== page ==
Twenty people accused of witchcraft were executed during the series of incidents known as the Salem witch trials, which actually took place in the communities of Salem Village, Andover and Ipswitch in colonial Massachusetts. But it's estimated that dozens more were killed, usually by hanging, in various American colonies in the 17th century -- and still more died while awaiting "trials" in jail.
The first execution of a suspected witch in the American colonies occurred in 1647, when Alice Young was sent to the gallows in the town of Hartford, Connecticut. The colonial government of the time listed witchcraft as a capital crime, citing Biblical authority: Leviticus 20:27 (“A man also or woman that hath a familiar spirit, or that is a wizard, shall surely be put to death: they shall stone them with stones: their blood shall be upon them.”) and the infamous Exodus 22:18 (“Thou shalt not suffer a witch to live.”)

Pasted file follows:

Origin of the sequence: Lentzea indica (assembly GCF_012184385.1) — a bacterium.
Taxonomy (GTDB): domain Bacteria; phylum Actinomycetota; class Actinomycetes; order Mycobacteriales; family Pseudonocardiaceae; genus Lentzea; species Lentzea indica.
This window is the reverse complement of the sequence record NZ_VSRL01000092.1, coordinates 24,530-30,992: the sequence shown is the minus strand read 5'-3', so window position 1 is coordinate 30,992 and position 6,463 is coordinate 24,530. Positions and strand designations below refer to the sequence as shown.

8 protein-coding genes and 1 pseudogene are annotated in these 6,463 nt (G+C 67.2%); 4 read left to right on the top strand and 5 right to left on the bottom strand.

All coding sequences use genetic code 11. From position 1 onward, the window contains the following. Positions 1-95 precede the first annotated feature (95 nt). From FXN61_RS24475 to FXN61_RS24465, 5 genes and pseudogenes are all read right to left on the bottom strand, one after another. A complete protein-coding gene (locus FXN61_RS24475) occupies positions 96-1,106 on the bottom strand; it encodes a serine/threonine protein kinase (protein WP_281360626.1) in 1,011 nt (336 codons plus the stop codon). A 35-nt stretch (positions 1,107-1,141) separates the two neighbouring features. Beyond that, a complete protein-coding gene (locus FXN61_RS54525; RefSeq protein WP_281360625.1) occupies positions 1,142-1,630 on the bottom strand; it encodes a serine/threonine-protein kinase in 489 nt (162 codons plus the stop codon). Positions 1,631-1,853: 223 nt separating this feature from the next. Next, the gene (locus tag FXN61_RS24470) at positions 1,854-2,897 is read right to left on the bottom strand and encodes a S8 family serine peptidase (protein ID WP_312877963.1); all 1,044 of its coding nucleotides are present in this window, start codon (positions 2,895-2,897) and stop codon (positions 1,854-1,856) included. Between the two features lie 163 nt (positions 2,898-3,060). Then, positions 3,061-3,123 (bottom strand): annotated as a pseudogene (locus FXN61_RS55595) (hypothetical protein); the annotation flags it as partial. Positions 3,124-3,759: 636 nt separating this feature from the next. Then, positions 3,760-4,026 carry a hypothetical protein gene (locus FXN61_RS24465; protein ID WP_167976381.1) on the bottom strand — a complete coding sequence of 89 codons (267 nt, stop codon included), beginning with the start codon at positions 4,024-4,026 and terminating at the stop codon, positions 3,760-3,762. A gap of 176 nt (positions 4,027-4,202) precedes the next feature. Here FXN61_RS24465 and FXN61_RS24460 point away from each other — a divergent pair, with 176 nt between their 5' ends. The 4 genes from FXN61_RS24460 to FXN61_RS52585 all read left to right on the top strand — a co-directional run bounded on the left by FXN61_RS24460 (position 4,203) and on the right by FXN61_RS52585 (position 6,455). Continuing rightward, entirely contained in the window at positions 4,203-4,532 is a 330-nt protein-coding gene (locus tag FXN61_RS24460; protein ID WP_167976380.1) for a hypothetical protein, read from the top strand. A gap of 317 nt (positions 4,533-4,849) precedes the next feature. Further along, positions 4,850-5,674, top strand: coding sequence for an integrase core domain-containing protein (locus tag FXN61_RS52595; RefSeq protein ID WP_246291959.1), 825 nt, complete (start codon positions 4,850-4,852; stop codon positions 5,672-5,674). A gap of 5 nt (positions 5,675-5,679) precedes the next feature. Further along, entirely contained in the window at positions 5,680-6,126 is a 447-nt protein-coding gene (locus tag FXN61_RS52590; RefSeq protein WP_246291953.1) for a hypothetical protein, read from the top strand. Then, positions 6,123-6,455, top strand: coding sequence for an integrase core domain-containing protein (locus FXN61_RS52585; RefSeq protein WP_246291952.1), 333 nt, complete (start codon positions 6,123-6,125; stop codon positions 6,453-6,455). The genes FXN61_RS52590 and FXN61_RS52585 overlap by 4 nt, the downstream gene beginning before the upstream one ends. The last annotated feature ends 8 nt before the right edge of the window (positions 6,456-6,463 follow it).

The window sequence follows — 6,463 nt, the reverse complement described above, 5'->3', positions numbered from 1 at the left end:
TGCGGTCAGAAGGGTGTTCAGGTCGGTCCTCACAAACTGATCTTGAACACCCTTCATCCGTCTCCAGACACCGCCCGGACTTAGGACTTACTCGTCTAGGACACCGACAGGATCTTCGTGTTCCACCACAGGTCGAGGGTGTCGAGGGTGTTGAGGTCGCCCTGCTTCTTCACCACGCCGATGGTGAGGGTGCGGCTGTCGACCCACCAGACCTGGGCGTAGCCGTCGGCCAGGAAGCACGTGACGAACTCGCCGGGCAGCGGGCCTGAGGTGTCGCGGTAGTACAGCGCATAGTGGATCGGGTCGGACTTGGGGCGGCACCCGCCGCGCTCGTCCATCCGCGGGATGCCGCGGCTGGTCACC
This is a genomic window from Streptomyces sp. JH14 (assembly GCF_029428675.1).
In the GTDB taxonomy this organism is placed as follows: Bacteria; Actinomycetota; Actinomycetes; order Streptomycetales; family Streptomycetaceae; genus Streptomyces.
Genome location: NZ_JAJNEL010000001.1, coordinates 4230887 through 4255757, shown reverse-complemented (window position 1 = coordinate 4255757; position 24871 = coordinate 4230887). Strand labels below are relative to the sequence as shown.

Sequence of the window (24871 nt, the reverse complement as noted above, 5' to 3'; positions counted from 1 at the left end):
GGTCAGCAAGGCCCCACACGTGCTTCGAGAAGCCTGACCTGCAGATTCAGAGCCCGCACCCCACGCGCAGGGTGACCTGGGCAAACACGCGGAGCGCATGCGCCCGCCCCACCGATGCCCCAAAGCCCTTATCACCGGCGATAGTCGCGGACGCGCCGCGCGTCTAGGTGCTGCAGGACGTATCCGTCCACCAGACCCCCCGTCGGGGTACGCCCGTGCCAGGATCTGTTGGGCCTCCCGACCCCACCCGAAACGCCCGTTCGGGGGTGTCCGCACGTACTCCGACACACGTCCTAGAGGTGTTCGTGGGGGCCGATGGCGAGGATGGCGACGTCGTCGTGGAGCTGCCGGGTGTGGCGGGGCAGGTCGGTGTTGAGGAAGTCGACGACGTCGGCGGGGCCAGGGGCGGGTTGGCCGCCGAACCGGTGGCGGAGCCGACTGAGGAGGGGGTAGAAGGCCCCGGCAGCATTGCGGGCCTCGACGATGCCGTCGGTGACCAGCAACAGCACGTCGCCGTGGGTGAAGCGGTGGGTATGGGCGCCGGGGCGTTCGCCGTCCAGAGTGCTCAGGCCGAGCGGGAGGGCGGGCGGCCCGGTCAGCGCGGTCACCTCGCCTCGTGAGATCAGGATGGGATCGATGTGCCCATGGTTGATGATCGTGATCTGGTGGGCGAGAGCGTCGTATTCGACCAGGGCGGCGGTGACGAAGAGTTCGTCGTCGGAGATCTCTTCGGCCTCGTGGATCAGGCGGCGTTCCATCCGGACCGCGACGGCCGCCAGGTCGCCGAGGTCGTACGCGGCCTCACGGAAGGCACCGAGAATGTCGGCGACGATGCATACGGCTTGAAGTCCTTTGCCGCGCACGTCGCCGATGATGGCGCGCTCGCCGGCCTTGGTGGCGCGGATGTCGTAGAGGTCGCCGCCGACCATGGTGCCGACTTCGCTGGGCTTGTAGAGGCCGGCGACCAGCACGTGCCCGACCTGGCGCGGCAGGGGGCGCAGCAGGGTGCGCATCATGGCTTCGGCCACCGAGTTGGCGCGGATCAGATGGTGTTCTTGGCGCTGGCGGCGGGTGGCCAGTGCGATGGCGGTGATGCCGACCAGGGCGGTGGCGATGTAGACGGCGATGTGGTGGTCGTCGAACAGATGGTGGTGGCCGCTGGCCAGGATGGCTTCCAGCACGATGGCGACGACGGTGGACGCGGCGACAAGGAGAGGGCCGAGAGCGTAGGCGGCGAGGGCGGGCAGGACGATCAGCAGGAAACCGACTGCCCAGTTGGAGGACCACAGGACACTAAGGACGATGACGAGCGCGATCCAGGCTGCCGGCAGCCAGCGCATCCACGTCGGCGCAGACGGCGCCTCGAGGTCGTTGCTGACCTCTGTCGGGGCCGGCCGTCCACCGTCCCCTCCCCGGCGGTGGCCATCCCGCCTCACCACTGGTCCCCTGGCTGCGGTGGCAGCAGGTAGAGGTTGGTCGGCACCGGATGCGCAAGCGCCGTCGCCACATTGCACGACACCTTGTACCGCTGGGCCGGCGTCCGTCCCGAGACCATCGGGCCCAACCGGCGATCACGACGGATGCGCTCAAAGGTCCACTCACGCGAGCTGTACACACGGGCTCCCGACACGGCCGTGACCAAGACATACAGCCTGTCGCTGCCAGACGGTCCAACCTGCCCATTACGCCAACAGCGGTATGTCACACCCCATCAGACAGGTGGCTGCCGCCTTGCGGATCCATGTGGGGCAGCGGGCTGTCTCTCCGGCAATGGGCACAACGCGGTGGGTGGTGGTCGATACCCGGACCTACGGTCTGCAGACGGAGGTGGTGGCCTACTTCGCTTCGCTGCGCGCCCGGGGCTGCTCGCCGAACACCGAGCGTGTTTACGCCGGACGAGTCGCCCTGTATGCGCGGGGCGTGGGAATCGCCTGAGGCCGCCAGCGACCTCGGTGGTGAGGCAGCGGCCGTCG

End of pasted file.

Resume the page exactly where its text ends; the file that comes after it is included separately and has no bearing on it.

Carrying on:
Colonial Settlements That Failed